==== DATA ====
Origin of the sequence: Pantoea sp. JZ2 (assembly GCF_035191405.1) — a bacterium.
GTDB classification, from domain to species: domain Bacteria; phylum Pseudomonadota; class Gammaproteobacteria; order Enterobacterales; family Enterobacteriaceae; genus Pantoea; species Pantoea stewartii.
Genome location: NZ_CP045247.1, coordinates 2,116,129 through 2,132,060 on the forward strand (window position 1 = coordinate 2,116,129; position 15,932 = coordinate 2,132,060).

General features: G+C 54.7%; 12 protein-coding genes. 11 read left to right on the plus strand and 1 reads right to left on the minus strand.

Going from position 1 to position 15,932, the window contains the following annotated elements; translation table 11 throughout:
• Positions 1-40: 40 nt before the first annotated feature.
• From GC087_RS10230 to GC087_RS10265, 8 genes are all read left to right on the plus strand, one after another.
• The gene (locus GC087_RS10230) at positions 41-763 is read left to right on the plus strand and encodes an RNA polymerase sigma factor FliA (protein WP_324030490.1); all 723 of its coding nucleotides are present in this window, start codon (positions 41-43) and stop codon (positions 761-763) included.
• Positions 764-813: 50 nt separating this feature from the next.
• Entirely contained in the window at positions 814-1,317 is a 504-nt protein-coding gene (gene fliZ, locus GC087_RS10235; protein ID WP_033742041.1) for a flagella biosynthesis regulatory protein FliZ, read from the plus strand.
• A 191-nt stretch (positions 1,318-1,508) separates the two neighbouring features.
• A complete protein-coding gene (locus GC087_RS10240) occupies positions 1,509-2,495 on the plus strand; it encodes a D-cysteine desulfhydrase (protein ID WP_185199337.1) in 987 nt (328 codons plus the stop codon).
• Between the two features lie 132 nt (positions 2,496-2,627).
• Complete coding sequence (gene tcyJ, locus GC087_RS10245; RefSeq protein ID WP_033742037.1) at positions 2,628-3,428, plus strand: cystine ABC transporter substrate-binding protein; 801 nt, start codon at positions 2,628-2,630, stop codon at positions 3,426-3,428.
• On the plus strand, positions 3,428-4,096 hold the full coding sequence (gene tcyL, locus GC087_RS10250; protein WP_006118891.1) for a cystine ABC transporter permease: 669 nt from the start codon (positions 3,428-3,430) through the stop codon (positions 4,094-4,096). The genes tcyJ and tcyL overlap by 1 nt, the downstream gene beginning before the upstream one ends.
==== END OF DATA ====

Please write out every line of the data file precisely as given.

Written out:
Origin of the sequence: Pantoea sp. JZ2 (assembly GCF_035191405.1) — a bacterium.
GTDB classification, from domain to species: domain Bacteria; phylum Pseudomonadota; class Gammaproteobacteria; order Enterobacterales; family Enterobacteriaceae; genus Pantoea; species Pantoea stewartii.
Genome location: NZ_CP045247.1, coordinates 2,116,129 through 2,132,060 on the forward strand (window position 1 = coordinate 2,116,129; position 15,932 = coordinate 2,132,060).

General features: G+C 54.7%; 12 protein-coding genes. 11 read left to right on the plus strand and 1 reads right to left on the minus strand.

Going from position 1 to position 15,932, the window contains the following annotated elements; translation table 11 throughout:
• Positions 1-40: 40 nt before the first annotated feature.
• From GC087_RS10230 to GC087_RS10265, 8 genes are all read left to right on the plus strand, one after another.
• The gene (locus GC087_RS10230) at positions 41-763 is read left to right on the plus strand and encodes an RNA polymerase sigma factor FliA (protein WP_324030490.1); all 723 of its coding nucleotides are present in this window, start codon (positions 41-43) and stop codon (positions 761-763) included.
• Positions 764-813: 50 nt separating this feature from the next.
• Entirely contained in the window at positions 814-1,317 is a 504-nt protein-coding gene (gene fliZ, locus GC087_RS10235; protein ID WP_033742041.1) for a flagella biosynthesis regulatory protein FliZ, read from the plus strand.
• A 191-nt stretch (positions 1,318-1,508) separates the two neighbouring features.
• A complete protein-coding gene (locus GC087_RS10240) occupies positions 1,509-2,495 on the plus strand; it encodes a D-cysteine desulfhydrase (protein ID WP_185199337.1) in 987 nt (328 codons plus the stop codon).
• Between the two features lie 132 nt (positions 2,496-2,627).
• Complete coding sequence (gene tcyJ, locus GC087_RS10245; RefSeq protein ID WP_033742037.1) at positions 2,628-3,428, plus strand: cystine ABC transporter substrate-binding protein; 801 nt, start codon at positions 2,628-2,630, stop codon at positions 3,426-3,428.
• On the plus strand, positions 3,428-4,096 hold the full coding sequence (gene tcyL, locus GC087_RS10250; protein WP_006118891.1) for a cystine ABC transporter permease: 669 nt from the start codon (positions 3,428-3,430) through the stop codon (positions 4,094-4,096). The genes tcyJ and tcyL overlap by 1 nt, the downstream gene beginning before the upstream one ends.